In a recent Arizona DUI case, the defendant’s appeal of his guilty verdict was denied. The defendant appealed in part because he was not present at his trial, and he asked the court to reverse the verdict given his absence. The higher court denied the appeal, finding it was the defendant’s own decision to skip the trial, and that his voluntary decision made him subject to the consequences of the jury’s decision.
Facts of the Case
According to the opinion, two cars approached the entry gate of a Target warehouse one evening in March 2018. Coincidentally arriving at the same time, the driver of the second car watched as the driver of the first car rammed his vehicle into the closed gate and squeezed into the parking lot. The gate came off its tracks and the driver of the second car immediately called 911.
When police officers arrived, they found the first car zooming around in the parking lot, and they suspected the driver was under the influence of drugs or alcohol. The officers stopped the car and found the defendant in this case at the wheel and his one-year-old daughter in the back of the car. At this point, the officers noticed that the defendant’s eyes were bloodshot; he smelled of alcohol, and his words were jumbled and slurred.
Officers brought the defendant to the police station; during the car ride, the defendant said to the officers that the Mexican Mafia was chasing him, which was why he was driving irresponsibly. At the station, the officers drew the defendant’s blood and found that his blood alcohol content was .106 and that his blood tested positive for unmetabolized THC as well as methamphetamine.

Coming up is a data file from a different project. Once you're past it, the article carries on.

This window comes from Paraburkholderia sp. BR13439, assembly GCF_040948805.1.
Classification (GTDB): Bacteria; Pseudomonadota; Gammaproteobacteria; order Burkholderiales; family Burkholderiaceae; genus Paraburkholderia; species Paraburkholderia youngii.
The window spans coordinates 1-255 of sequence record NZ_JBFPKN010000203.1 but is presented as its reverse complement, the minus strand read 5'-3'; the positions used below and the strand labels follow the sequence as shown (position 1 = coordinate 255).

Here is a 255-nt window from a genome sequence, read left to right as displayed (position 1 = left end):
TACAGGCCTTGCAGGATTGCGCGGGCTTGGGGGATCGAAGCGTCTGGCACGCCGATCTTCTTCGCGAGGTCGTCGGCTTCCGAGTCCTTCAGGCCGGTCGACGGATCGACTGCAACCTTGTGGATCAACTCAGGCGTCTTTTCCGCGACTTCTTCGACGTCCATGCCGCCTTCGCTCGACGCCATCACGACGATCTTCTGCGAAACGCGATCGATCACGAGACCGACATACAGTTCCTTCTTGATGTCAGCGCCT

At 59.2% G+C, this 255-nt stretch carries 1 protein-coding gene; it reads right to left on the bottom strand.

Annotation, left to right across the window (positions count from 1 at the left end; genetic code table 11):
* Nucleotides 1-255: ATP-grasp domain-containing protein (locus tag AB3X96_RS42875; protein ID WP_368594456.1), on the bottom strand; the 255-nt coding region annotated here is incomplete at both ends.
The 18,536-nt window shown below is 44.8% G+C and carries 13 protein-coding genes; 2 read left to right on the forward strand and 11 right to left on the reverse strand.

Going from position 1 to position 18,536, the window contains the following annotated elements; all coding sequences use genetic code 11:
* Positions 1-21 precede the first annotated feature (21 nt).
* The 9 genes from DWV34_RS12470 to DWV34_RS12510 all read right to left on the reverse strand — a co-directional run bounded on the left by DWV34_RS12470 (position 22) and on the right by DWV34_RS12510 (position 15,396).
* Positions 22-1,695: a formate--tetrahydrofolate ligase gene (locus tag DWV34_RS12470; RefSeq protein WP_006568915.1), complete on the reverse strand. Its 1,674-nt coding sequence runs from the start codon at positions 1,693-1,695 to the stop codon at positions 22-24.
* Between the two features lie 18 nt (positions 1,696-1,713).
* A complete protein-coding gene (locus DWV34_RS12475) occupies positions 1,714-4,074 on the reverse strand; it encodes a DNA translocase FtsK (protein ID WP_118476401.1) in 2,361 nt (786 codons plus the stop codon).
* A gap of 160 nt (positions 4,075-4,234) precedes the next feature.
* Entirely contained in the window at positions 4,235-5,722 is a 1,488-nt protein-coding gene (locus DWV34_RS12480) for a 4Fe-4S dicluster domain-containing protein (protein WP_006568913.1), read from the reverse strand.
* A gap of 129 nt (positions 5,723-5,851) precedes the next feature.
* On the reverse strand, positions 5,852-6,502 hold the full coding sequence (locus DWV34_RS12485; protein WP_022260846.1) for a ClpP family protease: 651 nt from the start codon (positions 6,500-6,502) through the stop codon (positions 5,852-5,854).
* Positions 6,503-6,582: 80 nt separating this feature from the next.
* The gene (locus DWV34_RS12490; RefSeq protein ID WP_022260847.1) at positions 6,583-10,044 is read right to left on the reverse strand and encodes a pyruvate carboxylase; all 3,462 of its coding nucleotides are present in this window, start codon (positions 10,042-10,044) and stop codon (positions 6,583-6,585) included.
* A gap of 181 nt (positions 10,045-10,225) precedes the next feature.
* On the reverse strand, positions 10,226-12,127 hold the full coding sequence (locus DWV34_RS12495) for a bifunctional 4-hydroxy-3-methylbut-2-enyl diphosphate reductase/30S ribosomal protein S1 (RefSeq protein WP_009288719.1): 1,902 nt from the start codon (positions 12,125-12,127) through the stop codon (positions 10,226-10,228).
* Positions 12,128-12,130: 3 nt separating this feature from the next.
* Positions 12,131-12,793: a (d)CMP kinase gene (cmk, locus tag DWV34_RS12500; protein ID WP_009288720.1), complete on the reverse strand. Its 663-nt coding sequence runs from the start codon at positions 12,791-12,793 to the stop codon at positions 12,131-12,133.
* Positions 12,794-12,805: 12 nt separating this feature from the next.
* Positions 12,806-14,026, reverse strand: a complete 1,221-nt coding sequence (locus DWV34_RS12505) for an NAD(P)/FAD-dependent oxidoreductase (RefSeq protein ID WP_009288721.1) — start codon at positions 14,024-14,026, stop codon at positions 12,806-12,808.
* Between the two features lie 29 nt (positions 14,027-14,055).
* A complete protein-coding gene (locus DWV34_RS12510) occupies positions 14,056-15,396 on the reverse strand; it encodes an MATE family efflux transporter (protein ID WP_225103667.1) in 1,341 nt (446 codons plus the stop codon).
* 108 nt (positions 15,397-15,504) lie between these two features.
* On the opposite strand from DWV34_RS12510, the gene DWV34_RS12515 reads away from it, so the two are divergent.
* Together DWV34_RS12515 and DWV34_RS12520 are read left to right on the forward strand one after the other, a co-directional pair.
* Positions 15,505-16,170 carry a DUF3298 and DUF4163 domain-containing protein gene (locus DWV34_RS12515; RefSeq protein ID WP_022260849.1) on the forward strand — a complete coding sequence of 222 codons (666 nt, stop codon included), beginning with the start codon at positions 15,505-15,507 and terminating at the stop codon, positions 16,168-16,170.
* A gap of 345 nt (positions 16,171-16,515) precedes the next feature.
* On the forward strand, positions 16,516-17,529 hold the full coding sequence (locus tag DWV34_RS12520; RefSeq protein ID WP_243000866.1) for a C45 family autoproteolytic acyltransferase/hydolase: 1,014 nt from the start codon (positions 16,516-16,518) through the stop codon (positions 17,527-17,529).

The defendant was charged with three counts of driving under the influence. The defendant expressed his intention to accept a plea bargain with the State but asked if he could have a few days in order to put his affairs in order before admitting himself to prison. The court agreed to this request, but the defendant never showed up as he had promised to do.
A few months later, the defendant’s hearing went on without him present. The jury found him guilty on all three counts and the court found that he had three prior felony convictions. The defendant turned himself in about two years later, at which point he was sentenced to time in prison. The defendant then appealed this conviction and sentencing.
The court denied the defendant’s appeal, finding that even though he was not present at trial, it was his own decision to be absent, and thus that he would pay the price for choosing not to attend. The defendant’s attorney was present on his behalf at trial, which accounted for the fact that the defendant himself was not in attendance. For this reason, the verdict was affirmed, and the defendant was ordered to again present himself for his prison sentence.
Have You Been Charged with a DUI in Arizona?
If you are facing DUI charges in Arizona, you need the guidance of an experienced criminal defense attorney who can make sure your rights are protected. At The Law Office of James E. Novak, we offer the highest quality representation at every stage of your case, creating and implementing individualized defense strategies that work for you. For a free and confidential consultation, call us at 480-413-1499 or send us an online message to have your questions answered.